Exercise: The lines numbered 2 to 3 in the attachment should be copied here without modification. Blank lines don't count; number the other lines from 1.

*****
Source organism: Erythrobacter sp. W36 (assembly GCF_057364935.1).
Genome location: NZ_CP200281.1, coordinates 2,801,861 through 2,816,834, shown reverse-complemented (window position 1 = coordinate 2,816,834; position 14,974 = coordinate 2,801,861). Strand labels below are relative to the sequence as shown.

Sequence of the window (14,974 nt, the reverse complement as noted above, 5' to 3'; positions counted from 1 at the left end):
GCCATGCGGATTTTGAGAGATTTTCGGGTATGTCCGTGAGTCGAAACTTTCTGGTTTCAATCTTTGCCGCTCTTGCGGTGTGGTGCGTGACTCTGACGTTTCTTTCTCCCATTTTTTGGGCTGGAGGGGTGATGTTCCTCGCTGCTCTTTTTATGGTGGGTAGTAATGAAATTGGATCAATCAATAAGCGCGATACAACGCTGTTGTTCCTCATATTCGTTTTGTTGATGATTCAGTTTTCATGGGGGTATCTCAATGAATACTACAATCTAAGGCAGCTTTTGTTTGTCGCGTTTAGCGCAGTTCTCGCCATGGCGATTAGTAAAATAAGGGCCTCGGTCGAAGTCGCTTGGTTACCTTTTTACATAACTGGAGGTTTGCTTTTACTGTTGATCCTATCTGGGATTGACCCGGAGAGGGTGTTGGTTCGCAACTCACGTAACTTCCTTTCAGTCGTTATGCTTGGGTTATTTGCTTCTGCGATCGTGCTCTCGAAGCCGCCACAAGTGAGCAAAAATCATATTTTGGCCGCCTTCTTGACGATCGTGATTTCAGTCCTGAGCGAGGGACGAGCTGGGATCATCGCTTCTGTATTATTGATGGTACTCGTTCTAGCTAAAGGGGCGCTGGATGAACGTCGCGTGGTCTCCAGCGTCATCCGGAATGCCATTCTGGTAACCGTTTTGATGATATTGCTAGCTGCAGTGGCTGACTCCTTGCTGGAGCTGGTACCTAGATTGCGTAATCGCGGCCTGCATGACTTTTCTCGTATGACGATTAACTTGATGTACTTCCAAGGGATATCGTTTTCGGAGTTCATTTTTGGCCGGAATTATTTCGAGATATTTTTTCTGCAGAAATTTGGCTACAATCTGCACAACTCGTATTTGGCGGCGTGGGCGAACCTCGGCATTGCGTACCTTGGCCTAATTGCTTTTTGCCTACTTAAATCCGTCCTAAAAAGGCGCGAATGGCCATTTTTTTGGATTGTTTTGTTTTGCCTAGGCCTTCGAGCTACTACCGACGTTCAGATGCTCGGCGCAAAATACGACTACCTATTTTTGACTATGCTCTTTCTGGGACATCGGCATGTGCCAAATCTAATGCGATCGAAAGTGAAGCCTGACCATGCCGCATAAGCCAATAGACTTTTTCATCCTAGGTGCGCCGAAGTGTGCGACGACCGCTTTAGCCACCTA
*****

Genome location: NZ_CP200281.1, coordinates 2,801,861 through 2,816,834, shown reverse-complemented (window position 1 = coordinate 2,816,834; position 14,974 = coordinate 2,801,861). Strand labels below are relative to the sequence as shown.

Sequence of the window (14,974 nt, the reverse complement as noted above, 5' to 3'; positions counted from 1 at the left end):